Monday, July 19, 2010

The Transformation of Bartholomew Fortuno - Ellen Bryson

Summary: An enchanting love story set in P.T. Barnum's American Museum in 1865 New York City.

Bartholomew Fortuno, the World's Thinnest Man, believes that his unusual body is a gift. Hired by none other than P. T. Barnum to work at his spectacular American Museum—a modern marvel of macabre displays, breathtaking theatrical performances, and live shows by Barnum's cast of freaks and oddities—Fortuno has reached the pinnacle of his career. But after a decade of constant work, he finds his sense of self, and his contentment within the walls of the museum, flagging. When a carriage pulls up outside the museum in the dead of night, bearing Barnum and a mysterious veiled woman—rumored to be a new performer—Fortuno's curiosity is piqued. And when Barnum asks Fortuno to follow her and report back on her whereabouts, his world is turned upside down. Why is Barnum so obsessed with this woman? Who is she, really? And why has she taken such a hold on the hearts of those around her?

Set in the New York of 1865, a time when carriages rattled down cobblestone streets, raucous bordellos near the docks thrived, and the country was mourning the death of President Lincoln, The Transformation of Bartholomew Fortuno is a moving novel about human appetites and longings. With pitch-perfect prose, Ellen Bryson explores what it means to be profoundly unique—and how the power of love can transcend even the greatest divisions.

summary from book and cover photo from barnesandnoble.com, Book received free for the purpose of soliciting a review


My Review:
Having been compared to Water for Elephants, I was thrilled to receive The Transformation of Bartholomew Fortuno free for review. This is the tale of human curiosities living in Barnum's Museum in New York during 1865. From the fat lady to the strong man, this story is told through the eyes of the performers. The main character is Bartholomew, the worlds' thinnest man and this is his tale, as the title states, of the transformation of his life both past and present.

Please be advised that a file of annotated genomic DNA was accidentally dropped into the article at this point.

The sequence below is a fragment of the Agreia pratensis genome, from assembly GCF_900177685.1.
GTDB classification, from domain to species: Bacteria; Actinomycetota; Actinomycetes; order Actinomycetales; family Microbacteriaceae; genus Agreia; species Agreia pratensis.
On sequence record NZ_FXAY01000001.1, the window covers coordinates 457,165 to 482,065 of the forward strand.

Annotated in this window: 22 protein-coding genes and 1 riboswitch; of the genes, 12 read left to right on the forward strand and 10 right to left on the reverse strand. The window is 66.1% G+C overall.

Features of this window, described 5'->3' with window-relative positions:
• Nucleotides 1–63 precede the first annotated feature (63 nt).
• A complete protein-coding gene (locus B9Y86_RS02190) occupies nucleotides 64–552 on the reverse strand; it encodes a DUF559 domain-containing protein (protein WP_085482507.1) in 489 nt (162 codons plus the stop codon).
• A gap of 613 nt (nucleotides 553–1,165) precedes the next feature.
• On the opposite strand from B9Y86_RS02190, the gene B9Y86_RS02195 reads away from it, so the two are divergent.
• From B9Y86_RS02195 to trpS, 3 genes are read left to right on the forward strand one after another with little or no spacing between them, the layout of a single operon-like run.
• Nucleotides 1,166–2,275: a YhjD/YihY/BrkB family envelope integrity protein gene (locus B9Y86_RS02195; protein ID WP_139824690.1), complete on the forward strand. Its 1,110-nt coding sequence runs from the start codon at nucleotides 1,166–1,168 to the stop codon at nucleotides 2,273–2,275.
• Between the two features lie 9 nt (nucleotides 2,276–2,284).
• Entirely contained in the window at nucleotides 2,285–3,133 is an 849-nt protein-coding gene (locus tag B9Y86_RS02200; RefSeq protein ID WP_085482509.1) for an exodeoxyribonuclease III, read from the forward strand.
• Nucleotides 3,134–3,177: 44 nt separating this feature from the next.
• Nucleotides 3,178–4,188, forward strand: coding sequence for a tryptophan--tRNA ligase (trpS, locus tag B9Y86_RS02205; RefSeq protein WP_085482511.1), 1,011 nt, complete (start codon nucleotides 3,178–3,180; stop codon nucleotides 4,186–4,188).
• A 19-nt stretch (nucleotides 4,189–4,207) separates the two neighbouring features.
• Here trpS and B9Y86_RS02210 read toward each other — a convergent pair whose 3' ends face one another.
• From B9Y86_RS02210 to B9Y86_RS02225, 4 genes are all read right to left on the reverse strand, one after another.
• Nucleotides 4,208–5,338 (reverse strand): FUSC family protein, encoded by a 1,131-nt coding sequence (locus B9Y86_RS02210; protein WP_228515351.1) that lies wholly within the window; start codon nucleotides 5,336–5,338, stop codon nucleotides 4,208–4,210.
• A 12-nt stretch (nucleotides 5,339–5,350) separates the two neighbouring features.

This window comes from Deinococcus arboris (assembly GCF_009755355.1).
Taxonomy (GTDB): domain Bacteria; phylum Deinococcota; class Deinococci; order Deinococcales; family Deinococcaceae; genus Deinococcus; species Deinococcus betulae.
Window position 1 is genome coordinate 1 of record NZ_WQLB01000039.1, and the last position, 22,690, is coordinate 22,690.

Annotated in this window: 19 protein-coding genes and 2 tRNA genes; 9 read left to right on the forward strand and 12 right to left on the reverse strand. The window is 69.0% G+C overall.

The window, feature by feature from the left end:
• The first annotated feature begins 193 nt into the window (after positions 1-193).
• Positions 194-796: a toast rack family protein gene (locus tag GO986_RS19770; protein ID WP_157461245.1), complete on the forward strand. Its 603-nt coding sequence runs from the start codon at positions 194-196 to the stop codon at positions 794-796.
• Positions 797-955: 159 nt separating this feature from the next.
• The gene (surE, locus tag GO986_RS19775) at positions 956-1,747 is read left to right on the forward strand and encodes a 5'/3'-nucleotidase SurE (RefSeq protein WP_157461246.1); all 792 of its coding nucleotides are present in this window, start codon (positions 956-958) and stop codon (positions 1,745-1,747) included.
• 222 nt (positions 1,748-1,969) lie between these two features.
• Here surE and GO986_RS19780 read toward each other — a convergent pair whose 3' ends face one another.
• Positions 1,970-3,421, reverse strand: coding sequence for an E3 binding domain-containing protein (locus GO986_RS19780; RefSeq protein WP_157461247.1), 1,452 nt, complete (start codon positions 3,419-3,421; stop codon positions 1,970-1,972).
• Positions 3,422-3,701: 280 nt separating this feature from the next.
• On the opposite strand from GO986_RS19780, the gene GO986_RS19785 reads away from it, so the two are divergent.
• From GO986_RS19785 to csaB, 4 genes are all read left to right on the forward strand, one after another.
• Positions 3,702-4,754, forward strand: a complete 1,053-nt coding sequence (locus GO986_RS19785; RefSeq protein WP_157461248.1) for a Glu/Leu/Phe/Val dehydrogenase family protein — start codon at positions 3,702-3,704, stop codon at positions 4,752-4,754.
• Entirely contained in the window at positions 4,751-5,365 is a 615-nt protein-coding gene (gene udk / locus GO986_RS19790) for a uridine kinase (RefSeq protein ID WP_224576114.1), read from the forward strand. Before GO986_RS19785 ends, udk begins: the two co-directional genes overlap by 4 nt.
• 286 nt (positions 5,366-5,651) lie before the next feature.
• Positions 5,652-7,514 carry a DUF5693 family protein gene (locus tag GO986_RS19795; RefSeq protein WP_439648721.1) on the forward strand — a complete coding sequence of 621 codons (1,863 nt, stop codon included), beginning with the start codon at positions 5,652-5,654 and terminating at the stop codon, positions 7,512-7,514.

Having read both novels I would caution the comparison between this book and Water for Elephants. While entertaining in it's own way this novel lacks the depth Gruen developed within her pages. This story contains very little action yet remains interesting. It is primarily focused on Bartholomew's quest to discover if the life he leads is the one he chose or if it was chosen for him. It is only when the book, and Bartholomew, take a step back from the present to examine the past do we discover the answer to this dilemma. A touch of love and an arson mystery keep the book flowing.

Full of intrigue this novel is an entertaining mix of fact and fiction. The author has an unique way of making the reader connect with her characters. I read this book at a leisurely pace and each time I opened it I felt as if I were visiting with old friends. It was difficult to let them go at the end of the book and I have little doubt that I will again visit them in the future.

My Rating: 4 Stars

To sum it up: An entertaining and enjoyable read

1 comment:

Cathe Olson said...

I agree that the comparison to Water for Elephants (and Geek Love as well) was unfortunate. It set me up to expect way too much from this book and I ended up being disappointed.

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